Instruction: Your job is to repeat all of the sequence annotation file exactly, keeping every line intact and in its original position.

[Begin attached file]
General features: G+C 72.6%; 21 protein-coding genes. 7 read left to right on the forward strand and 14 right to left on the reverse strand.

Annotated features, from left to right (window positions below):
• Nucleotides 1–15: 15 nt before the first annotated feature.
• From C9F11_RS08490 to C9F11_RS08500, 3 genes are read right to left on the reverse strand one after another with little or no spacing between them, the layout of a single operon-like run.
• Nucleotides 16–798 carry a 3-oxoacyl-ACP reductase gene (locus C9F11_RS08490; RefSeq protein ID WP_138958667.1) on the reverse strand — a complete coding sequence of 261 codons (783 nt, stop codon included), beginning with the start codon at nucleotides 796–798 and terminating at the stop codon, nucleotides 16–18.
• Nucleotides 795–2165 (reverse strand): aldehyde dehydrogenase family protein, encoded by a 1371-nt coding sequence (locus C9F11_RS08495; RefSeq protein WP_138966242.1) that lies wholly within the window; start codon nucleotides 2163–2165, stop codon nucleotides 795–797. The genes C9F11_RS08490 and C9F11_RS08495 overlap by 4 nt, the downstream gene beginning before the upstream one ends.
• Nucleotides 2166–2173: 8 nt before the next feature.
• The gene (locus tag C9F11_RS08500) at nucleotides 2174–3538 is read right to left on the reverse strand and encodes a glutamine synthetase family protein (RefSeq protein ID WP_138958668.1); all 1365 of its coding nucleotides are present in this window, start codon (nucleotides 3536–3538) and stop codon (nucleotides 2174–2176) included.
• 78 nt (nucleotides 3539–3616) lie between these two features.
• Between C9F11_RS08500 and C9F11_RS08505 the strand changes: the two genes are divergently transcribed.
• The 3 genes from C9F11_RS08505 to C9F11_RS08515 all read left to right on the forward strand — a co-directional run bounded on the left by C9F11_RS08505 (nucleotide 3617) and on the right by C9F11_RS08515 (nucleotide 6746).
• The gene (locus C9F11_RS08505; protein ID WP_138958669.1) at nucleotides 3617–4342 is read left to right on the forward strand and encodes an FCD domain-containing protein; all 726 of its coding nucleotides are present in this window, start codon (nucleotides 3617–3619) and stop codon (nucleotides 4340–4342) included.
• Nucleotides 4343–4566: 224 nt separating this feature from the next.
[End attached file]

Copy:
General features: G+C 72.6%; 21 protein-coding genes. 7 read left to right on the forward strand and 14 right to left on the reverse strand.

Annotated features, from left to right (window positions below):
• Nucleotides 1–15: 15 nt before the first annotated feature.
• From C9F11_RS08490 to C9F11_RS08500, 3 genes are read right to left on the reverse strand one after another with little or no spacing between them, the layout of a single operon-like run.
• Nucleotides 16–798 carry a 3-oxoacyl-ACP reductase gene (locus C9F11_RS08490; RefSeq protein ID WP_138958667.1) on the reverse strand — a complete coding sequence of 261 codons (783 nt, stop codon included), beginning with the start codon at nucleotides 796–798 and terminating at the stop codon, nucleotides 16–18.
• Nucleotides 795–2165 (reverse strand): aldehyde dehydrogenase family protein, encoded by a 1371-nt coding sequence (locus C9F11_RS08495; RefSeq protein WP_138966242.1) that lies wholly within the window; start codon nucleotides 2163–2165, stop codon nucleotides 795–797. The genes C9F11_RS08490 and C9F11_RS08495 overlap by 4 nt, the downstream gene beginning before the upstream one ends.
• Nucleotides 2166–2173: 8 nt before the next feature.
• The gene (locus tag C9F11_RS08500) at nucleotides 2174–3538 is read right to left on the reverse strand and encodes a glutamine synthetase family protein (RefSeq protein ID WP_138958668.1); all 1365 of its coding nucleotides are present in this window, start codon (nucleotides 3536–3538) and stop codon (nucleotides 2174–2176) included.
• 78 nt (nucleotides 3539–3616) lie between these two features.
• Between C9F11_RS08500 and C9F11_RS08505 the strand changes: the two genes are divergently transcribed.
• The 3 genes from C9F11_RS08505 to C9F11_RS08515 all read left to right on the forward strand — a co-directional run bounded on the left by C9F11_RS08505 (nucleotide 3617) and on the right by C9F11_RS08515 (nucleotide 6746).
• The gene (locus C9F11_RS08505; protein ID WP_138958669.1) at nucleotides 3617–4342 is read left to right on the forward strand and encodes an FCD domain-containing protein; all 726 of its coding nucleotides are present in this window, start codon (nucleotides 3617–3619) and stop codon (nucleotides 4340–4342) included.
• Nucleotides 4343–4566: 224 nt separating this feature from the next.